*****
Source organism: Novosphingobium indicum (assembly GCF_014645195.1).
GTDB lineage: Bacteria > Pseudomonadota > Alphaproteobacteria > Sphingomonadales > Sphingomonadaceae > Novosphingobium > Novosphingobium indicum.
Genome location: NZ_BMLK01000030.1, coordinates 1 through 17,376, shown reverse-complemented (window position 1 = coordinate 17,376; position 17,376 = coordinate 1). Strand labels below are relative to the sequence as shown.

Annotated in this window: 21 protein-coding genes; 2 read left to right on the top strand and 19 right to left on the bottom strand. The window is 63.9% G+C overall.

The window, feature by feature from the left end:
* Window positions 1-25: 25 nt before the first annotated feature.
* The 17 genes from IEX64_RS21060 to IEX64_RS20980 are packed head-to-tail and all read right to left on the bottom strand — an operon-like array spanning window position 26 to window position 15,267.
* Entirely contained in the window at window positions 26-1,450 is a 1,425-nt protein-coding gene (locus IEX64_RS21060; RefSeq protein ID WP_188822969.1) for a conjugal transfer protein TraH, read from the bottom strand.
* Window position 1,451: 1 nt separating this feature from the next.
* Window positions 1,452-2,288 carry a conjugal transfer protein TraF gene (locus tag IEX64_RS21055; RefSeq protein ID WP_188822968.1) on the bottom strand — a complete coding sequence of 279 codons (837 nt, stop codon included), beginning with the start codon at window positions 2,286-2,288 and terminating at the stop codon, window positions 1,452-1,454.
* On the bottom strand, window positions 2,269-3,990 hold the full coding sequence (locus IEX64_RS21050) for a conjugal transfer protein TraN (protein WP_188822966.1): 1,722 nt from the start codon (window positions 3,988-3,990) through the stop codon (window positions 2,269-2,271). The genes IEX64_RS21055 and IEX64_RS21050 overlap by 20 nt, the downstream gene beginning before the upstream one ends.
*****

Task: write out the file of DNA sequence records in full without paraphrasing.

Source organism: Novosphingobium indicum (assembly GCF_014645195.1).
GTDB lineage: Bacteria > Pseudomonadota > Alphaproteobacteria > Sphingomonadales > Sphingomonadaceae > Novosphingobium > Novosphingobium indicum.
Genome location: NZ_BMLK01000030.1, coordinates 1 through 17,376, shown reverse-complemented (window position 1 = coordinate 17,376; position 17,376 = coordinate 1). Strand labels below are relative to the sequence as shown.

Annotated in this window: 21 protein-coding genes; 2 read left to right on the top strand and 19 right to left on the bottom strand. The window is 63.9% G+C overall.

The window, feature by feature from the left end:
* Window positions 1-25: 25 nt before the first annotated feature.
* The 17 genes from IEX64_RS21060 to IEX64_RS20980 are packed head-to-tail and all read right to left on the bottom strand — an operon-like array spanning window position 26 to window position 15,267.
* Entirely contained in the window at window positions 26-1,450 is a 1,425-nt protein-coding gene (locus IEX64_RS21060; RefSeq protein ID WP_188822969.1) for a conjugal transfer protein TraH, read from the bottom strand.
* Window position 1,451: 1 nt separating this feature from the next.
* Window positions 1,452-2,288 carry a conjugal transfer protein TraF gene (locus tag IEX64_RS21055; RefSeq protein ID WP_188822968.1) on the bottom strand — a complete coding sequence of 279 codons (837 nt, stop codon included), beginning with the start codon at window positions 2,286-2,288 and terminating at the stop codon, window positions 1,452-1,454.
* On the bottom strand, window positions 2,269-3,990 hold the full coding sequence (locus IEX64_RS21050) for a conjugal transfer protein TraN (protein WP_188822966.1): 1,722 nt from the start codon (window positions 3,988-3,990) through the stop codon (window positions 2,269-2,271). The genes IEX64_RS21055 and IEX64_RS21050 overlap by 20 nt, the downstream gene beginning before the upstream one ends.